Toyota Motor Corp. cut its profit forecast 54 percent after Thailand's worst floods in almost 70 years disrupted production.
Net income will fall to 180 billion yen ($2.3 billion) in the 12 months ending March 31, the carmaker said in a statement on Friday. That's lower than its previous forecast and misses the 393 billion yen average of 21 analyst estimates compiled by Bloomberg. The company also cut projections for operating profit and sales.
The Thai floods led to component shortages worldwide, disrupting output of Camry and Corolla sedans at plants as far away as the U.S. That compounded the challenges faced by Japanese carmakers in a year marred by the record earthquake and tsunami in March, as well as the surge in the yen.
"While Toyota is gradually building up inventory of its new Camry sedans and its popular models, sales haven't entered a recovery phase yet," said Issei Takahashi, a Tokyo-based analyst at Credit Suisse Group AG. "It will probably be after February that Toyota's sales will begin recovering."
Toyota delayed the new projections by a month because of the floods. Honda Motor Co., which also pushed back its forecasts because of Thailand, aims to disclose them by the end of January, Chief Financial Officer Fumihiko Ike said last week.
By contrast, Nissan Motor Co., Japan's second-largest carmaker, last month raised its profit forecast after its vehicle sales in China rose and the company recovered faster than Toyota and Honda from the earthquake. The maker of the Camry sedan cut its forecast for operating profit 56 percent to 200 billion yen, meaning the company will probably earn less profit than Nissan for the third time in four years. The forecast missed the 405 billion yen average analyst estimate compiled by Bloomberg.
The company, likely to cede its three-year reign as the world's biggest carmaker to General Motors Co. in 2011, also cut its sales forecast to 7.38 million vehicles from an earlier projection of 7.6 million.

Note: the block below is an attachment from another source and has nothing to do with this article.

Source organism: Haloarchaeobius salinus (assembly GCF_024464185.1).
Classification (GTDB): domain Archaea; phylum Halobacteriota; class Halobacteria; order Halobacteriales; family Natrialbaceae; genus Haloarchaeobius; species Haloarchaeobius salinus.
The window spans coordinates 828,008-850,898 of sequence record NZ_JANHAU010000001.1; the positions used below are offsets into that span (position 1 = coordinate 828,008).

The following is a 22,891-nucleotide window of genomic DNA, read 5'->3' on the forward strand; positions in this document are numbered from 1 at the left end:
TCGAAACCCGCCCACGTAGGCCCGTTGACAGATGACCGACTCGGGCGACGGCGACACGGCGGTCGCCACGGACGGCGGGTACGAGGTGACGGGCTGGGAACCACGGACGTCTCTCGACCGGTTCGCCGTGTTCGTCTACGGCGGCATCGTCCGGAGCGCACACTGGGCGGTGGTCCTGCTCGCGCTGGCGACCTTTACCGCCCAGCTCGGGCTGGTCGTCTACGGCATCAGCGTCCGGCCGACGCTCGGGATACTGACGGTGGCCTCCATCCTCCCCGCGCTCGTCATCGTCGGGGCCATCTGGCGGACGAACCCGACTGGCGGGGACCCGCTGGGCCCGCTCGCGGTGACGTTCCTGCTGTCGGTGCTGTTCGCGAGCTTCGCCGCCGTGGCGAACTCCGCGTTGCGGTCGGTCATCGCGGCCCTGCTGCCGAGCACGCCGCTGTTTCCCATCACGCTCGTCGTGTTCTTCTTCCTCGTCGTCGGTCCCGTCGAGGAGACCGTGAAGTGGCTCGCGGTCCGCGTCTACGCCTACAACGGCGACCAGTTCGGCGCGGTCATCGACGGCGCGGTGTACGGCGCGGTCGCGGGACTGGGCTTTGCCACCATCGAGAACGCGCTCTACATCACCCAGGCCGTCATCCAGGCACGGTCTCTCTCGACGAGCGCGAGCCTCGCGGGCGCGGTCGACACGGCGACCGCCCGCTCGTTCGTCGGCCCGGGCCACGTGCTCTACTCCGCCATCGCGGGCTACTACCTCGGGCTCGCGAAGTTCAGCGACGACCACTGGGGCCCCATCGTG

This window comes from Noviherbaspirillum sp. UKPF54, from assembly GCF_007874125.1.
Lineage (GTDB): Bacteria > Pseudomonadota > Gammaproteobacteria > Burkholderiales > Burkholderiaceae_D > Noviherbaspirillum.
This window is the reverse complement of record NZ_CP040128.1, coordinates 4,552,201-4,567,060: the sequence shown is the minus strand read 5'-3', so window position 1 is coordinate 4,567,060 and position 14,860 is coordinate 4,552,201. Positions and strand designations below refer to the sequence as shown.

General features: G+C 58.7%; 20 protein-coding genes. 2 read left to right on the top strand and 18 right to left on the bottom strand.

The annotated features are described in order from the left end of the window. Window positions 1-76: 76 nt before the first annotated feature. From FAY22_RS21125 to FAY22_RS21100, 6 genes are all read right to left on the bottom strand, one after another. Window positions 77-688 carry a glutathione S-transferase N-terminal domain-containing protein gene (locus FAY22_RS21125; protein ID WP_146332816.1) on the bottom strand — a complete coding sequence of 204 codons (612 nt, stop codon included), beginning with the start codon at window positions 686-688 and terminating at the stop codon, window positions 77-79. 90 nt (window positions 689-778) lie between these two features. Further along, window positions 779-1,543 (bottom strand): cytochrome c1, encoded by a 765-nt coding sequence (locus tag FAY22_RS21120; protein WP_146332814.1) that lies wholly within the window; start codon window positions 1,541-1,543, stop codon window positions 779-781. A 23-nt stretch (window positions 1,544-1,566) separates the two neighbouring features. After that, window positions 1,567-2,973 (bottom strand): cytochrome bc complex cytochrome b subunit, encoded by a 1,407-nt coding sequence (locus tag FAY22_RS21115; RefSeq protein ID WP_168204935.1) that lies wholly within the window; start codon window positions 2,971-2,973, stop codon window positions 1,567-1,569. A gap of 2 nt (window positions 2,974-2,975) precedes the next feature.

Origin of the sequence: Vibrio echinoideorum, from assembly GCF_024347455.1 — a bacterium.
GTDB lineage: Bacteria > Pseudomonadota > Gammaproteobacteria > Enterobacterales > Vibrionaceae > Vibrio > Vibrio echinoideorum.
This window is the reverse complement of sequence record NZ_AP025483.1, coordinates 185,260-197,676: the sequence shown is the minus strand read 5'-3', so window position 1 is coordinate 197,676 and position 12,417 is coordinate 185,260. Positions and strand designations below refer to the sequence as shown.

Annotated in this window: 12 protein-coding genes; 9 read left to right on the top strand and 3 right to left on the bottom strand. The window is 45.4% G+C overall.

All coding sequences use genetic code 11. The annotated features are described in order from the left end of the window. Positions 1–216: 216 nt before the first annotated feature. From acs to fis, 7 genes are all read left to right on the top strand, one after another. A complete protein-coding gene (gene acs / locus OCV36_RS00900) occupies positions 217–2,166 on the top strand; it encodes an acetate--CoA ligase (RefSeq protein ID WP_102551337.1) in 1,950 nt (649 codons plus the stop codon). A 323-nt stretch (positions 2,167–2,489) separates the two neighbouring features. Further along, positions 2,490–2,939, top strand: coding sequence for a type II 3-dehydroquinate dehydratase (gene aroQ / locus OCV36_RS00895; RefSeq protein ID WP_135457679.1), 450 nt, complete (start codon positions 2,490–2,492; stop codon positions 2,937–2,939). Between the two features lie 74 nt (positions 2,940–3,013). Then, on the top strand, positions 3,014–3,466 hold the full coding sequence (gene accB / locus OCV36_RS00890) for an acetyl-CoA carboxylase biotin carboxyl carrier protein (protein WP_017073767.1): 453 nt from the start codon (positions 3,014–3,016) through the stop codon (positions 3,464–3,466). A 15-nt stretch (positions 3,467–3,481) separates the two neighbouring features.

Wave of disruptions
In Thailand, the floods created a second wave of factory disruptions for Japanese carmakers such as Toyota, which had taken six months to restore production hobbled by Japan's March 11 natural disaster. Disruptions from Oct. 10 to Nov. 25 caused 215,000 vehicles in lost production, or 2.8 percent of the annual target.
By comparison, Nissan estimates its lost production at 60,000 units, or 1.3 percent of its targeted annual production worldwide. Toyota probably lost more output than any other carmaker because of the floods, said Masatoshi Nishimoto, a Tokyo-based senior manager at research firm IHS Automotive.
Toyota may not be able to make up for lost production of models such as the Vigo SUV until September because the company had procured about 90 percent of the vehicle's parts from Thailand and won't easily find alternate suppliers, Nishimoto said.
Toyota revised its outlook for the yen against the dollar to 78 from 80. The stronger domestic currency reduces the value of overseas sales.
GM, Hyundai gain
GM and South Korea's Hyundai Motor Co. have benefited while their Japanese rivals struggled. Detroit-based GM's vehicle sales are poised to overtake Toyota's this year and analysts estimate Hyundai will earn 7.07 trillion won ($6.2 billion) in profit during 2011, more than double Toyota's. Still, President Akio Toyoda is aiming to regain lost market share from 2012.
At the Tokyo Motor Show last week, the grandson of the founder showed off the company's new 86 coupe, betting the car will widen Toyota's appeal.
The automaker also displayed a plug-in version of its best- selling Prius hybrid that will go on sale from January. The Prius PHV will become a "winner" that will take sales from GM's Chevrolet Volt, according to CLSA Asia-Pacific Markets analyst Chris Richter.
A recovery may already be under way in the U.S. Toyota's November vehicle sales in the country rose for the first time in seven months as supply at dealers recovered and consumer confidence surged the most in more than eight years.